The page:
“Why our schools are NOT failing your children” – another teacher tells
Reading the newspaper should expose us to divergent thoughts and make us think. Indeed, this mornings breakfast reading did just that and like Mel Cashen I felt I needed to respond to Johanna O’Farrell’s article that was printed with the title “Why our schools are failing your children:a teacher tells” but online as “Splashing cash won’t fix Australia’s broken education system”
Amongst other issues with our education system Johanna states:
But I believe ICT is in fact little more than a gimmick – and I know that the novelty of it as a tool for engagement is fast wearing off. In many cases, the study of ICT heightens the potential for distraction, is extremely inefficient, wastes time and quite simply is unnecessary – students do not need the ”world at their fingertips” all the time.
This made me reflect on our graduation ceremony for our Year 6 class last week. A mixed group of students, some academic, some mathematical, some artists, some writers, many sporting stars. They left our school with an understanding of learning : learning that can be found from each other, from their teachers, and from many other sources. They have been exposed to the skills that will help them learn, help them present their learning . They also left with strong literacy and mathematical skills.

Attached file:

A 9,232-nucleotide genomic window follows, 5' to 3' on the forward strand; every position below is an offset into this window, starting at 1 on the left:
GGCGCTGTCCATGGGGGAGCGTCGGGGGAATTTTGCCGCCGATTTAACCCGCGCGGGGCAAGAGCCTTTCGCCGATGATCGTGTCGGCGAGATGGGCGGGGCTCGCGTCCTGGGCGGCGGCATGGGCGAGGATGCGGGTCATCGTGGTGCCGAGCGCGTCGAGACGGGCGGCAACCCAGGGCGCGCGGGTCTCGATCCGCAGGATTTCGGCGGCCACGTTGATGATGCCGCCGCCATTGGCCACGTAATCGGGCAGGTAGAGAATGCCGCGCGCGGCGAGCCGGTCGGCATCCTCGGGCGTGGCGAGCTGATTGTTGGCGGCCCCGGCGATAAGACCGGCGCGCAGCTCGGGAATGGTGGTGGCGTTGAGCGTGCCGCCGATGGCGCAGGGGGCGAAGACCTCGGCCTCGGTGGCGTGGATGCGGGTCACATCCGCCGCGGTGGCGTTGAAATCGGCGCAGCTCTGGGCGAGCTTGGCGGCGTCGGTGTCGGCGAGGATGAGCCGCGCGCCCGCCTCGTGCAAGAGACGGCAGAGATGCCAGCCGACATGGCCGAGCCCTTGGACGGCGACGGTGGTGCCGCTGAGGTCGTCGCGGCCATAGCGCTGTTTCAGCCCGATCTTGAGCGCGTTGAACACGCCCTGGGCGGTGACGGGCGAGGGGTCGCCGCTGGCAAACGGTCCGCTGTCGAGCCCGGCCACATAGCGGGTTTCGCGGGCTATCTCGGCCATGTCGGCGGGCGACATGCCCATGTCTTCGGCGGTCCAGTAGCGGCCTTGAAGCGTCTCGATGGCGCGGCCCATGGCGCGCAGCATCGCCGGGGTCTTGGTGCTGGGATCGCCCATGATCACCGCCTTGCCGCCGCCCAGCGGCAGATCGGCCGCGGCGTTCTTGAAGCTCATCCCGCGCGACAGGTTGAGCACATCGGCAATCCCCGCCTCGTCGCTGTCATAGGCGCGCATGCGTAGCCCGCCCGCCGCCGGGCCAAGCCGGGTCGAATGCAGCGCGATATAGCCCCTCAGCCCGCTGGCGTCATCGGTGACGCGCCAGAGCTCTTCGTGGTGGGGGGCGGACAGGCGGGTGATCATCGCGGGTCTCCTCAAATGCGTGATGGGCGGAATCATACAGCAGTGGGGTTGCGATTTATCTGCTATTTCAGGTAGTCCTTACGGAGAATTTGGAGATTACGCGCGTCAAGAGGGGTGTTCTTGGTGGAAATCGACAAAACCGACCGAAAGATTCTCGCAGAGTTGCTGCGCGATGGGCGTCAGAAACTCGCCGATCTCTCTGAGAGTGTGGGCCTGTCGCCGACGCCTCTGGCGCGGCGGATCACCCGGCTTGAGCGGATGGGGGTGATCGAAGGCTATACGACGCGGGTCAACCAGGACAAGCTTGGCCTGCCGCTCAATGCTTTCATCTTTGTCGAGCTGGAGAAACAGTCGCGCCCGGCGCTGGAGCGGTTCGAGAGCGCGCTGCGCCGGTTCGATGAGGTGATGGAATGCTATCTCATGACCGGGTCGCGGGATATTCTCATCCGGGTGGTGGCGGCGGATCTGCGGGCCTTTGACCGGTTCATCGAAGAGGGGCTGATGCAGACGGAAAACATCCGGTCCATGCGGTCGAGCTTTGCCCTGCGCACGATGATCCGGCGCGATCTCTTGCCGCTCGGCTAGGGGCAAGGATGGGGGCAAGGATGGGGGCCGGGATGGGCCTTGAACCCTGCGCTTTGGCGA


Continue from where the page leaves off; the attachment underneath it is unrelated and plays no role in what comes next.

Encouraged and not distracted as Ms O’Farrell believes by the “open-plan learning, iPads and interactive whiteboards” and multitude of other technology tools, these students explored their place in the global community. Technology allowed them to connect, collaborate and learn with others, gathering perspectives and information difficult if not impossible without them. They were taught to question what they read as information, or knowledge, is no longer sourced from one text book or reliable scholar. Technology was ubiquitous – not a gimmick, but brought out when the purpose suited it.
Having the ‘world at their fingertips ‘ is the way these students live 24/7 and not allowing or expecting teachers to harness the value and seek teachable moments would be making education irrelevant. Like Ms O’Farrell’s parents I did not have these tools when at I was at school, but education reflected the society that I lived in.
Do we really want our students to be educated in a system that reflects a society of 10 – 20 – 30 – 40 years ago ?